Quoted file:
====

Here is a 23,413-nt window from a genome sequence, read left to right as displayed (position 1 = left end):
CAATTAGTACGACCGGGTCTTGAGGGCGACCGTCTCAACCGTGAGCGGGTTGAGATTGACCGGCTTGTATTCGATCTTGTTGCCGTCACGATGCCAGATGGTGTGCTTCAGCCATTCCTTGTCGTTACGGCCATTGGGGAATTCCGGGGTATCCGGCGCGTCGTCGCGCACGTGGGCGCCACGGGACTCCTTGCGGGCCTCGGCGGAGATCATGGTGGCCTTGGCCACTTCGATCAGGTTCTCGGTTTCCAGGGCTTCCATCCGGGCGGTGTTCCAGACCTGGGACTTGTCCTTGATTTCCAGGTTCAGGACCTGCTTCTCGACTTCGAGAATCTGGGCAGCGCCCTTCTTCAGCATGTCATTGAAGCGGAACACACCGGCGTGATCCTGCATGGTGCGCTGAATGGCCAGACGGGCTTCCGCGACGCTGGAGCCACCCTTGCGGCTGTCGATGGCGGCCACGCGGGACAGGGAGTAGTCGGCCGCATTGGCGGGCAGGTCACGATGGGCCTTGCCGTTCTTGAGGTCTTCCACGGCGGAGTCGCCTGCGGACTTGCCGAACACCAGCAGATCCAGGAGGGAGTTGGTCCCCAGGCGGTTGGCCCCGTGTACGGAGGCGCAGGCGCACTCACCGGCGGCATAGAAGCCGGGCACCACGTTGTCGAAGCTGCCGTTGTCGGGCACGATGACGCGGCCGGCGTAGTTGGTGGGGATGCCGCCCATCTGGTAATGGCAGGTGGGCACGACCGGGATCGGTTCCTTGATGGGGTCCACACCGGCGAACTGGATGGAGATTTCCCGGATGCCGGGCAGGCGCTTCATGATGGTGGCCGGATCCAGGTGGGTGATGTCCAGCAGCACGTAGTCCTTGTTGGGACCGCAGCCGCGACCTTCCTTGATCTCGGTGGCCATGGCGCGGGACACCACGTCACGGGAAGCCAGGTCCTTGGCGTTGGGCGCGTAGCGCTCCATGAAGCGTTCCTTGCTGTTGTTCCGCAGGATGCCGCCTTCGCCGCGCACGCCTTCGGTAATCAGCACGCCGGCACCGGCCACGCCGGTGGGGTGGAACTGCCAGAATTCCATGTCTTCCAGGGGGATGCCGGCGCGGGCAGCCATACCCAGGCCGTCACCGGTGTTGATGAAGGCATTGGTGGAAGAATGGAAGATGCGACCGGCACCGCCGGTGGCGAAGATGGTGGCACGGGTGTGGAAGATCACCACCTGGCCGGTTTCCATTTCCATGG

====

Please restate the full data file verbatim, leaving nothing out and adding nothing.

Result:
Here is a 23,413-nt window from a genome sequence, read left to right as displayed (position 1 = left end):
CAATTAGTACGACCGGGTCTTGAGGGCGACCGTCTCAACCGTGAGCGGGTTGAGATTGACCGGCTTGTATTCGATCTTGTTGCCGTCACGATGCCAGATGGTGTGCTTCAGCCATTCCTTGTCGTTACGGCCATTGGGGAATTCCGGGGTATCCGGCGCGTCGTCGCGCACGTGGGCGCCACGGGACTCCTTGCGGGCCTCGGCGGAGATCATGGTGGCCTTGGCCACTTCGATCAGGTTCTCGGTTTCCAGGGCTTCCATCCGGGCGGTGTTCCAGACCTGGGACTTGTCCTTGATTTCCAGGTTCAGGACCTGCTTCTCGACTTCGAGAATCTGGGCAGCGCCCTTCTTCAGCATGTCATTGAAGCGGAACACACCGGCGTGATCCTGCATGGTGCGCTGAATGGCCAGACGGGCTTCCGCGACGCTGGAGCCACCCTTGCGGCTGTCGATGGCGGCCACGCGGGACAGGGAGTAGTCGGCCGCATTGGCGGGCAGGTCACGATGGGCCTTGCCGTTCTTGAGGTCTTCCACGGCGGAGTCGCCTGCGGACTTGCCGAACACCAGCAGATCCAGGAGGGAGTTGGTCCCCAGGCGGTTGGCCCCGTGTACGGAGGCGCAGGCGCACTCACCGGCGGCATAGAAGCCGGGCACCACGTTGTCGAAGCTGCCGTTGTCGGGCACGATGACGCGGCCGGCGTAGTTGGTGGGGATGCCGCCCATCTGGTAATGGCAGGTGGGCACGACCGGGATCGGTTCCTTGATGGGGTCCACACCGGCGAACTGGATGGAGATTTCCCGGATGCCGGGCAGGCGCTTCATGATGGTGGCCGGATCCAGGTGGGTGATGTCCAGCAGCACGTAGTCCTTGTTGGGACCGCAGCCGCGACCTTCCTTGATCTCGGTGGCCATGGCGCGGGACACCACGTCACGGGAAGCCAGGTCCTTGGCGTTGGGCGCGTAGCGCTCCATGAAGCGTTCCTTGCTGTTGTTCCGCAGGATGCCGCCTTCGCCGCGCACGCCTTCGGTAATCAGCACGCCGGCACCGGCCACGCCGGTGGGGTGGAACTGCCAGAATTCCATGTCTTCCAGGGGGATGCCGGCGCGGGCAGCCATACCCAGGCCGTCACCGGTGTTGATGAAGGCATTGGTGGAAGAATGGAAGATGCGACCGGCACCGCCGGTGGCGAAGATGGTGGCACGGGTGTGGAAGATCACCACCTGGCCGGTTTCCATTTCCATGG